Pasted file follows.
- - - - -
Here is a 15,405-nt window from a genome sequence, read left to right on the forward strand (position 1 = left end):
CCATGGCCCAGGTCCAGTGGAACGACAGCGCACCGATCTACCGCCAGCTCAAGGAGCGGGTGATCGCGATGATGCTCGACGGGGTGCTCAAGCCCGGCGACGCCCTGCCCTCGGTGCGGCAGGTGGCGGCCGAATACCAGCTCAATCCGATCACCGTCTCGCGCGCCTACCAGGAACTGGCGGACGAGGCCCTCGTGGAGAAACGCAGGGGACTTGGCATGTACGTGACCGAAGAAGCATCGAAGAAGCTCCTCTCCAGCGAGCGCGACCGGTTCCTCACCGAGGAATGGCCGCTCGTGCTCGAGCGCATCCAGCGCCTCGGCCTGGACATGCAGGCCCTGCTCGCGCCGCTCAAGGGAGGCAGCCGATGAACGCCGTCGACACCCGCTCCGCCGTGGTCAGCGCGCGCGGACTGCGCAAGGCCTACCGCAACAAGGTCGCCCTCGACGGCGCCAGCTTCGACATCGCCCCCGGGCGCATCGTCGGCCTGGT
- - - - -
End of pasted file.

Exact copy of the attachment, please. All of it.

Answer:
Here is a 15,405-nt window from a genome sequence, read left to right on the forward strand (position 1 = left end):
CCATGGCCCAGGTCCAGTGGAACGACAGCGCACCGATCTACCGCCAGCTCAAGGAGCGGGTGATCGCGATGATGCTCGACGGGGTGCTCAAGCCCGGCGACGCCCTGCCCTCGGTGCGGCAGGTGGCGGCCGAATACCAGCTCAATCCGATCACCGTCTCGCGCGCCTACCAGGAACTGGCGGACGAGGCCCTCGTGGAGAAACGCAGGGGACTTGGCATGTACGTGACCGAAGAAGCATCGAAGAAGCTCCTCTCCAGCGAGCGCGACCGGTTCCTCACCGAGGAATGGCCGCTCGTGCTCGAGCGCATCCAGCGCCTCGGCCTGGACATGCAGGCCCTGCTCGCGCCGCTCAAGGGAGGCAGCCGATGAACGCCGTCGACACCCGCTCCGCCGTGGTCAGCGCGCGCGGACTGCGCAAGGCCTACCGCAACAAGGTCGCCCTCGACGGCGCCAGCTTCGACATCGCCCCCGGGCGCATCGTCGGCCTGGT